When Ryan and I got married, we took a full ten days for our honeymoon. We stayed at a fancy hotel on our wedding night, then spent a night in the apartment we worked so hard to fix up before heading up north to a friend’s (really really nice) cottage for our first week of wedded bliss. We slept in like it was our job, ate great food, traveled up to the UP and ran a 10K before spending two nights camping at the Pictured Rocks.
Fast forward three years. Add two kids under two. Let’s just say that our idea of vacation has changed pretty dramatically. These last few months have been especially crazy. We were both running at a breakneck speed for weeks on end and we needed to get away. To slow down for a minute.
So we did. With the two under two. And there was no sleeping in and not a lot of time to ourselves and no wild adventures, but our life is what it is right now, and we actually had a lot of fun.
I hear a lot of people with young kids say one of two things – either they haven’t had a vacation since they got married or, their idea of vacation is leaving the kids and laying on a beach for a week. Don’t get me wrong, someday we probably will leave the girls home and have time just for us (tho I’m sure it won’t be spent laying on a beach!) Since that isn’t possible for us right now, we made the most of what we did have: one week off, our little family, and the offer to stay in a humble little cottage up north.
We took a serious look at what we needed, and what was realistic for us – given the two under two and a really limited budget. What we needed was rest. A break. Time unplugged. I needed to drink wine while I took a little extra time to prepare meals and Ryan needed to get on a trail, biking and running. We needed to read, to watch a TV show, to feel sand in our toes and live unhurried. While we really wanted to do a lot more stuff, it wasn’t going to get us what we needed this time. We realized we didn’t need to go far to have the vacation we actually needed.
Here’s how we did it.
Monday morning our intent was to get up and go. We only needed to eat breakfast, give the girls baths, finish packing, clean the house, clean up the siding debris from around the house, pay a bill, write one email, grocery shop, etc. etc. etc. Whatever. We made it out the door by 11a and stopped at a store a few miles out of the city. It worked out perfectly because someone had ridden their horse to that particular store and Lilia got to sit on it and feed it a carrot. Our vacation could have ended right there, she really didn’t need much more excitement.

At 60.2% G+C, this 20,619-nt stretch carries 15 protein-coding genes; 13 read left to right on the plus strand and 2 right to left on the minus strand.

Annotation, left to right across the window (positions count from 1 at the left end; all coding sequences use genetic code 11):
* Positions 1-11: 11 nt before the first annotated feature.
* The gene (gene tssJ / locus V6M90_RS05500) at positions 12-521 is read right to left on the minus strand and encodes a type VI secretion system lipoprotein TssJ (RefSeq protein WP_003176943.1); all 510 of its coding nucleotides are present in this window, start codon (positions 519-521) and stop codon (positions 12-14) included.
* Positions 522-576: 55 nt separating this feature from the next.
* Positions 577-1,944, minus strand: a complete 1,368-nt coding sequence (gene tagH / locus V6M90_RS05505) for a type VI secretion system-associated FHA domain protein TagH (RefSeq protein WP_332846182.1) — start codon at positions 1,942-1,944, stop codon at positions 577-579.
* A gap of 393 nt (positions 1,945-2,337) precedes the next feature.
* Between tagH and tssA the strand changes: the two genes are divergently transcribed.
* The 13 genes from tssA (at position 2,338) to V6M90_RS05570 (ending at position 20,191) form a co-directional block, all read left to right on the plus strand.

I had planned ahead. We certainly didn’t have things laid out on a rigid schedule, but I had the foresight to create a rough outline of our meals and activities to ensure we didn’t just sit around wondering how to rest the whole time.
The drive was less than two hours, and uneventful, aside from the aforementioned horse. My brilliant plan failed immediately when my directions to our lunch location were faulty, but it didn’t matter. We drove into the little downtown area of Lake City and found a perfect eatery: The Muskrat Cafe. We filled our bellies with delicious sandwiches then found our cottage a few blocks away, unloaded, unpacked, and settled the girls in for naps. We read. When the girls were up we walked to the beach and playground just a little over a block away. We ate dinner, the girls eventually went to bed, and so did we.
Tuesday after french toast we walked into town to explore. We grabbed coffees, visited a few gift shops, and stopped into the local Chamber of Commerce to ask a few questions, get a local map, and hear about things to do. Ryan drove a few miles to a mountain bike trail while the girls napped in the afternoon, and unfortunately blew a tire halfway into his ride! After dinner that night we walked back into town for ice cream.